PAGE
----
Kate Allan

The online diary of Kate Allan, author

Saturday, October 08, 2005

Writing with the senses - 3

Writing emotion

The reader does not want to be told what the emotions in a scene are, they want to pick up the clues for themselves and guess. Experiment by including emotion in your writing in various ways:

- using action
Show the reader how the character is feeling by their actions.

- dialogue
Make sure your dialogue matches the emotion of the character who is speaking.

- internal monlogue
Clever use of internal monologue (what the character is thinking in their head) can allow the reader to learn what the character is feeling.

While some emotions may be simple, for example anger or joy, characters may feel a number of emotions, possibly conflicting ones, in a short space of time. Giving your characters emotional complexity is an important way of making them three dimensional. Give clues to the emotion so the reader has to do some work to understand what is going on. The more you can encourage your reader to invest in your story, the more they are likely to get out of it. Use the senses and make every word count to show this. Remember that you can also show emotion through tricks like using the environment to match the mood of the scene. Using the other five senses can help to optimise the emotional response of the reader to your story.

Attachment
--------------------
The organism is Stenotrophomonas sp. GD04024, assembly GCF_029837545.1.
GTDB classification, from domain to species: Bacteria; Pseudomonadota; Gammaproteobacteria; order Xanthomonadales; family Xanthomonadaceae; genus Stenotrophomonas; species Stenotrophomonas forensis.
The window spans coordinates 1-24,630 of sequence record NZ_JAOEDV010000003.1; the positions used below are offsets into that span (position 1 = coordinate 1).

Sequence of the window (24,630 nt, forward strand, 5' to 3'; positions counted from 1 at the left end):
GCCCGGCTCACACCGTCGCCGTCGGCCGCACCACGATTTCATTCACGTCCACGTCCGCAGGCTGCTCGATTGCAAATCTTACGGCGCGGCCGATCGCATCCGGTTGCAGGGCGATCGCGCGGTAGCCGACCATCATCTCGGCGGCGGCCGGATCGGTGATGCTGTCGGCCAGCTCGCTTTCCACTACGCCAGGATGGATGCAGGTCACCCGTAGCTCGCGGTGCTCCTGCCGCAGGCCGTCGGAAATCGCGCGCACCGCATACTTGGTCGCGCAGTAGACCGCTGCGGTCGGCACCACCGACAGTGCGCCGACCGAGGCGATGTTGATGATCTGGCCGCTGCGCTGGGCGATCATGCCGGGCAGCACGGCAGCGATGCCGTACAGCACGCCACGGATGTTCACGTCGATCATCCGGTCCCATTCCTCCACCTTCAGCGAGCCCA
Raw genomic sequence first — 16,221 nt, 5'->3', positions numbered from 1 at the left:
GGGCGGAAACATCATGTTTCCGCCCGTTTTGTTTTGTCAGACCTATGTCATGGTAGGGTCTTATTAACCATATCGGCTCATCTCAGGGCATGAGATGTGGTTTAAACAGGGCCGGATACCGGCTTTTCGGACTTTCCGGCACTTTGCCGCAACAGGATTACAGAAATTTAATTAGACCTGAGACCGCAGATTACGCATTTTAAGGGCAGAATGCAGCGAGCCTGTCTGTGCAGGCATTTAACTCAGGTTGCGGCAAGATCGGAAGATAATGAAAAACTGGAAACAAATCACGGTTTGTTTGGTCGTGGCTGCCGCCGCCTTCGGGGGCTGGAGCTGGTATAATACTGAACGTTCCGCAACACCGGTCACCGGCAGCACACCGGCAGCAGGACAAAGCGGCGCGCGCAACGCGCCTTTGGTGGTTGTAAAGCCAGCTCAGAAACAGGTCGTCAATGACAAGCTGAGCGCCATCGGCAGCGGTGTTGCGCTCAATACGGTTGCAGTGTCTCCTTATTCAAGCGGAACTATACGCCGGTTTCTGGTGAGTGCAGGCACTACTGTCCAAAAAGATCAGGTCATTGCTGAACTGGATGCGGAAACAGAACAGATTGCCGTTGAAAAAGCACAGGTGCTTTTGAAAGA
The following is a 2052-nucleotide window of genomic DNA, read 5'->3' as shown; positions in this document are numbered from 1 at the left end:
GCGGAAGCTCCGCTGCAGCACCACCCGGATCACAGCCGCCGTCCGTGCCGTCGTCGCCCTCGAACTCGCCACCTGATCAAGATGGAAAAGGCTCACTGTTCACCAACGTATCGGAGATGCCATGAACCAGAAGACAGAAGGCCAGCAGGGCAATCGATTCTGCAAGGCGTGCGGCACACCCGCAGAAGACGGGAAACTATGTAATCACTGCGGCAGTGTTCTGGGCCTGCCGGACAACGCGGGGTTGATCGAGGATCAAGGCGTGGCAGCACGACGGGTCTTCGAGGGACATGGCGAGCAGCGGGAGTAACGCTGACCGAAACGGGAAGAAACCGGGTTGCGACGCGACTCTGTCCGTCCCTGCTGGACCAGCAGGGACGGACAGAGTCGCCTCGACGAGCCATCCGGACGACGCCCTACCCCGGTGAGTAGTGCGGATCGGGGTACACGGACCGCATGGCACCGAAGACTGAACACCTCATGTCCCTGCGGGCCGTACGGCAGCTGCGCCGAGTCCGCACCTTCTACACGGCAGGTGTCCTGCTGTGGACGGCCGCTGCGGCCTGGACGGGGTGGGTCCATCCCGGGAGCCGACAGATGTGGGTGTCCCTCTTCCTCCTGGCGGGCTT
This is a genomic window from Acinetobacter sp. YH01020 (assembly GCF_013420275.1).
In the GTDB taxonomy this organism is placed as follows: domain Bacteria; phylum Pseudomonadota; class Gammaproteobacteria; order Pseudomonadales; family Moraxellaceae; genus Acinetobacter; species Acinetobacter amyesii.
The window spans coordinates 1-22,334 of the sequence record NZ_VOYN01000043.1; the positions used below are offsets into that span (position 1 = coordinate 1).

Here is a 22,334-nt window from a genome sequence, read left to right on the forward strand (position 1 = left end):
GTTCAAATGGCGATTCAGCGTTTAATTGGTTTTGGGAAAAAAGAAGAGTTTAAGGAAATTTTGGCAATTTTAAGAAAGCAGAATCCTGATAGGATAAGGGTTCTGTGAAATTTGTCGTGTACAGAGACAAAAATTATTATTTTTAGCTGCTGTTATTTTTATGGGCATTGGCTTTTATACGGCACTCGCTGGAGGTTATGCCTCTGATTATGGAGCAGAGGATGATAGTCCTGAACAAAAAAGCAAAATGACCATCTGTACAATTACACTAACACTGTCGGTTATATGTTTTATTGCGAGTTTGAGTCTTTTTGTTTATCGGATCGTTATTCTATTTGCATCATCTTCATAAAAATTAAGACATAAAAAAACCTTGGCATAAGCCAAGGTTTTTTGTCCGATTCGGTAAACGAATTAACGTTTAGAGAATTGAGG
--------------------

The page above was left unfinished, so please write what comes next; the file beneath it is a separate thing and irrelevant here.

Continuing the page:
Draw on your own experiences to understand how different emotions feels and define exactly how your character feels at each turn of the story and make sure you are communicating this to your readers with your words on the page.


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